Black Business Council Vice President Gregory Mofokeng, Junior Mining Council Founding President Fred Arendse and BBC CEO Kganki Matabane during the JMC launch at the JSE Headquaters
Photo by: Supplied
In a country blessed with an abundance of mineral resources, South Africa's mining industry has long stood as a cornerstone of its economy. The sector's direct contribution to the GDP has been on a steady ascent, reaching a remarkable R494 billion in 2022. However, amidst this glittering success story, the smaller players, the junior mining companies, have often struggled to find their voice and footing.
It was an honour to witness the launch of the Junior Mining Council, short, JMC, at the Johannesburg Stock Exchange on Tuesday, 12 September 2023. This initiative promises to be a voice for the previously marginalized junior mining sector and will elevate them into the mainstream economy.
Challenges confronting junior mining companies have been in part, documented within and outside the sector. The JMC launch this week signaled that the time for complaining was over. We need action in response to the challenges we face.
Mahatma Gandhi famously said, "Be the change you want to see in the world." It takes courage and determination to take action and effect positive change in the face of incredible adversity in this sector.
The JMC will have a focused approach tailored to the unique needs of its diverse members, ranging from artisanal miners to small mining companies, natural brickfields, stone quarries, mine suppliers, explorers, miners, contractors, and more. These companies are often underrepresented or not represented at all, leaving them without an appropriate voice or support for sustainable growth.
The Siyakhula Sonke Empowerment Corporation (SSC) should be commended for taking the lead in championing the establishment of the JMC. They have proved to be determined to make this dream, this vision for a sustainable sunrise in the junior mining sector, a reality
It's an old African truism that if you want to go fast, you can go alone, but if you want to go far, you go with others. Collaboration with JSE, the Black Business Council, the Professional Progressive Forum, and many other progressive bodies can only add impetus to this movement.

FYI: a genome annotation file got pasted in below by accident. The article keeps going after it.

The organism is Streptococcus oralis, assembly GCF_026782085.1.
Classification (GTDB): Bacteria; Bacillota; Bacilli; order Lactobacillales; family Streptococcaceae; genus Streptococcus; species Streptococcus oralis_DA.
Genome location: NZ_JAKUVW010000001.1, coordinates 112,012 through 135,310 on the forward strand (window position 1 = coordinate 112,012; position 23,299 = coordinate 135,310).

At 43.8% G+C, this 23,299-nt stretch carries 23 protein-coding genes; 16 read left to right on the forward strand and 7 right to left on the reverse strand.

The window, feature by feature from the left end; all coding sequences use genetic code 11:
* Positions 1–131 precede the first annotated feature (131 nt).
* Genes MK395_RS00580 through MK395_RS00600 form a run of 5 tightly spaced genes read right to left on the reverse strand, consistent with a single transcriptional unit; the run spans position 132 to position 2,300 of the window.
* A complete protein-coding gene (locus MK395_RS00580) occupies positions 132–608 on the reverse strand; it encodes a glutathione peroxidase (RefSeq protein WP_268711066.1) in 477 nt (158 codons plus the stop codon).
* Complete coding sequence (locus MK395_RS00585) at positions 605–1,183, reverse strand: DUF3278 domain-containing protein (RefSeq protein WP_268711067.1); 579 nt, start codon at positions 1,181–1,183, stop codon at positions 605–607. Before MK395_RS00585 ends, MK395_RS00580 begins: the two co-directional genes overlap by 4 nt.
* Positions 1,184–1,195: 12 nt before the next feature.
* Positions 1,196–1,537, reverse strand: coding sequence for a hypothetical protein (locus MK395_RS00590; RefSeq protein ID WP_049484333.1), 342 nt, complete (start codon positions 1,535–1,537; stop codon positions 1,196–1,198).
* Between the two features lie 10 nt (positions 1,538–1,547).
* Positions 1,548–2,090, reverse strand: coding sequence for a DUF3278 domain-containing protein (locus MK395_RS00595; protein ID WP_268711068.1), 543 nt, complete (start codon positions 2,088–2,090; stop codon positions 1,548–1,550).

Junior miners, defined as emerging miners with a market capitalization of up to R500 million, collectively generated R88 billion in revenue in 2022. Yet, despite their significant contributions, they face a multitude of challenges, including limited access to finance, logistical hurdles, legal complexities, a poorly regulated environment, and the absence of a united voice. The JMC aims to bridge these gaps and create a more favorable environment for junior miners to thrive.
The primary goal of the JMC is to address junior issues in a manner that allows these companies to mature and grow, benefiting both the industry and South Africa as a whole. This vision extends beyond mere words; it is about uniting all emerging and junior miners, suppliers, contractors, explorers, and quarries behind a common purpose and vision for the sector. It's about developing and implementing actionable programs that position the junior mining sector at the forefront of economic growth and participation in South Africa.
The JMC will operate as a voluntary membership entity that caters to the unique needs of the junior mining sector. Historically, this sector has been underrepresented, lacking both a voice and the necessary support. However, the JMC is here to change that.
One crucial aspect that the sector has neglected is governance and intergovernmental relations. Communication and lobbying have also been overlooked, leading to instability among labour parties. The JMC will put an end to this by building mutual understanding and a shared vision among all stakeholders, including media, communities, organized labor, and government.
Skills development is another vital area of focus. While South African mining companies invest in employee skills, the JMC can centralize and organize these efforts, creating a platform to enhance skills and competencies relevant to the junior mining sector.
The environmental, social, and governance (ESG) concerns of the junior mining sector will also receive guidance from the JMC. Worker safety is a paramount concern, particularly for smaller operations. Moreover, the JMC can play a pivotal role in addressing artisanal and illegal mining, a problem that has plagued the sector with poor safety records.
In an era of geopolitical uncertainty, risks often bring opportunities. For instance, the surge in coal exports since the Russia-Ukraine conflict has significantly benefited junior mining companies. The JMC can help these companies navigate such geopolitical challenges and seize growth opportunities.
As the JMC takes its first steps, it has already garnered substantial support from the industry. Companies are lining up to become members, eager to be part of this transformative movement.
The JMC is poised to be a trailblazing for South Africa's junior mining sector. It represents a long-overdue opportunity to address challenges, promote growth, and elevate the voices of those who have long been in the shadows. With its clear vision and comprehensive approach, the JMC is set to become a beacon of support and representation, not only for South Africa but also on the global stage.
Written by Sivuyile Mbambato.
Mbambato is a founder of Ngokwethu Communication and writes in his capacity.